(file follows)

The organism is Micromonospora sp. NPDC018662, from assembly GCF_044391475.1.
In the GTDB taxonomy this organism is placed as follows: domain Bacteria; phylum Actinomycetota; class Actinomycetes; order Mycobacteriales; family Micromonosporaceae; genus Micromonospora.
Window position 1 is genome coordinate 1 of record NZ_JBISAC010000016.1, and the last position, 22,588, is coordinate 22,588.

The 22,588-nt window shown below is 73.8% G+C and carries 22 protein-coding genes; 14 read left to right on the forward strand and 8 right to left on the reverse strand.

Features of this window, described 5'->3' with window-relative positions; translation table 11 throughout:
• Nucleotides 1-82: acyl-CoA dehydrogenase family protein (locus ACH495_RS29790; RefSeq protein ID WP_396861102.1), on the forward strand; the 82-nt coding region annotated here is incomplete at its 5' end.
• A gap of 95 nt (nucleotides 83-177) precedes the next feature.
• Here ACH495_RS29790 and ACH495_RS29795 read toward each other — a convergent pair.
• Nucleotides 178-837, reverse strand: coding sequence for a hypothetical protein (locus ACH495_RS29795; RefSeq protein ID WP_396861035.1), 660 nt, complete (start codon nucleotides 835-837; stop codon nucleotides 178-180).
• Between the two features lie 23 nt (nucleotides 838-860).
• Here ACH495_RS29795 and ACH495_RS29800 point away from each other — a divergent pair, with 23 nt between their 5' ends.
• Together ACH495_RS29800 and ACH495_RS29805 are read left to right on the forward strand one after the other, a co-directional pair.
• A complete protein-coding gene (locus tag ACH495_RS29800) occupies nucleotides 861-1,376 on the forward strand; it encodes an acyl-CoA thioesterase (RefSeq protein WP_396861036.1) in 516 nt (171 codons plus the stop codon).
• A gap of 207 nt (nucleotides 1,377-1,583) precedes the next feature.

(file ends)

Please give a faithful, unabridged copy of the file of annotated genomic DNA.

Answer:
The organism is Micromonospora sp. NPDC018662, from assembly GCF_044391475.1.
In the GTDB taxonomy this organism is placed as follows: domain Bacteria; phylum Actinomycetota; class Actinomycetes; order Mycobacteriales; family Micromonosporaceae; genus Micromonospora.
Window position 1 is genome coordinate 1 of record NZ_JBISAC010000016.1, and the last position, 22,588, is coordinate 22,588.

The 22,588-nt window shown below is 73.8% G+C and carries 22 protein-coding genes; 14 read left to right on the forward strand and 8 right to left on the reverse strand.

Features of this window, described 5'->3' with window-relative positions; translation table 11 throughout:
• Nucleotides 1-82: acyl-CoA dehydrogenase family protein (locus ACH495_RS29790; RefSeq protein ID WP_396861102.1), on the forward strand; the 82-nt coding region annotated here is incomplete at its 5' end.
• A gap of 95 nt (nucleotides 83-177) precedes the next feature.
• Here ACH495_RS29790 and ACH495_RS29795 read toward each other — a convergent pair.
• Nucleotides 178-837, reverse strand: coding sequence for a hypothetical protein (locus ACH495_RS29795; RefSeq protein ID WP_396861035.1), 660 nt, complete (start codon nucleotides 835-837; stop codon nucleotides 178-180).
• Between the two features lie 23 nt (nucleotides 838-860).
• Here ACH495_RS29795 and ACH495_RS29800 point away from each other — a divergent pair, with 23 nt between their 5' ends.
• Together ACH495_RS29800 and ACH495_RS29805 are read left to right on the forward strand one after the other, a co-directional pair.
• A complete protein-coding gene (locus tag ACH495_RS29800) occupies nucleotides 861-1,376 on the forward strand; it encodes an acyl-CoA thioesterase (RefSeq protein WP_396861036.1) in 516 nt (171 codons plus the stop codon).
• A gap of 207 nt (nucleotides 1,377-1,583) precedes the next feature.